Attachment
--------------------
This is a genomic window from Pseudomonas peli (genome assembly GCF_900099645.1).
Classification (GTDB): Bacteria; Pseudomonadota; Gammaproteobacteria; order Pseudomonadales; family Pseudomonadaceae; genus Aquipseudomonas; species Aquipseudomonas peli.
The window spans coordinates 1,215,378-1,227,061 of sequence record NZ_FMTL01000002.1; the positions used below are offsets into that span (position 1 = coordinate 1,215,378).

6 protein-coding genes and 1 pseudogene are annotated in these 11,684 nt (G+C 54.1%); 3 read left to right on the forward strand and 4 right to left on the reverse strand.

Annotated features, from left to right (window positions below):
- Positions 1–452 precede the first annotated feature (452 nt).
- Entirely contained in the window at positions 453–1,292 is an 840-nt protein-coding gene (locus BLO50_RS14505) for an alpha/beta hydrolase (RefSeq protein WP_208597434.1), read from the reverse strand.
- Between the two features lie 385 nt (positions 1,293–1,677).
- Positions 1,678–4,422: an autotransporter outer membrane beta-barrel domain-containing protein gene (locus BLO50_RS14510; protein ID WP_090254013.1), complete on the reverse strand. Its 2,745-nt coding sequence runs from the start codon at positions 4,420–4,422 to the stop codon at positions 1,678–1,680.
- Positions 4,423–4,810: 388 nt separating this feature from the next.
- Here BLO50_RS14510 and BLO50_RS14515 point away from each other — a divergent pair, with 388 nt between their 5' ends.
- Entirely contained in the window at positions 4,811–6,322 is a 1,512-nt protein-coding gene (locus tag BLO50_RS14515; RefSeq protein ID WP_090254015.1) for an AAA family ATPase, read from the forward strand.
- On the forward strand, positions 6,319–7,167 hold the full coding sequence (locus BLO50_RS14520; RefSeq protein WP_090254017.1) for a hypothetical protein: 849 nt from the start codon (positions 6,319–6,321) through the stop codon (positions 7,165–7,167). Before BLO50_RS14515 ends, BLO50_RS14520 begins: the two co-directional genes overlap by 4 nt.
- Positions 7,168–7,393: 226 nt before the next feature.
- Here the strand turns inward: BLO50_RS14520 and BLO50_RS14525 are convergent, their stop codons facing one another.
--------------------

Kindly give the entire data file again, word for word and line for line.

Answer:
This is a genomic window from Pseudomonas peli (genome assembly GCF_900099645.1).
Classification (GTDB): Bacteria; Pseudomonadota; Gammaproteobacteria; order Pseudomonadales; family Pseudomonadaceae; genus Aquipseudomonas; species Aquipseudomonas peli.
The window spans coordinates 1,215,378-1,227,061 of sequence record NZ_FMTL01000002.1; the positions used below are offsets into that span (position 1 = coordinate 1,215,378).

6 protein-coding genes and 1 pseudogene are annotated in these 11,684 nt (G+C 54.1%); 3 read left to right on the forward strand and 4 right to left on the reverse strand.

Annotated features, from left to right (window positions below):
- Positions 1–452 precede the first annotated feature (452 nt).
- Entirely contained in the window at positions 453–1,292 is an 840-nt protein-coding gene (locus BLO50_RS14505) for an alpha/beta hydrolase (RefSeq protein WP_208597434.1), read from the reverse strand.
- Between the two features lie 385 nt (positions 1,293–1,677).
- Positions 1,678–4,422: an autotransporter outer membrane beta-barrel domain-containing protein gene (locus BLO50_RS14510; protein ID WP_090254013.1), complete on the reverse strand. Its 2,745-nt coding sequence runs from the start codon at positions 4,420–4,422 to the stop codon at positions 1,678–1,680.
- Positions 4,423–4,810: 388 nt separating this feature from the next.
- Here BLO50_RS14510 and BLO50_RS14515 point away from each other — a divergent pair, with 388 nt between their 5' ends.
- Entirely contained in the window at positions 4,811–6,322 is a 1,512-nt protein-coding gene (locus tag BLO50_RS14515; RefSeq protein ID WP_090254015.1) for an AAA family ATPase, read from the forward strand.
- On the forward strand, positions 6,319–7,167 hold the full coding sequence (locus BLO50_RS14520; RefSeq protein WP_090254017.1) for a hypothetical protein: 849 nt from the start codon (positions 6,319–6,321) through the stop codon (positions 7,165–7,167). Before BLO50_RS14515 ends, BLO50_RS14520 begins: the two co-directional genes overlap by 4 nt.
- Positions 7,168–7,393: 226 nt before the next feature.
- Here the strand turns inward: BLO50_RS14520 and BLO50_RS14525 are convergent, their stop codons facing one another.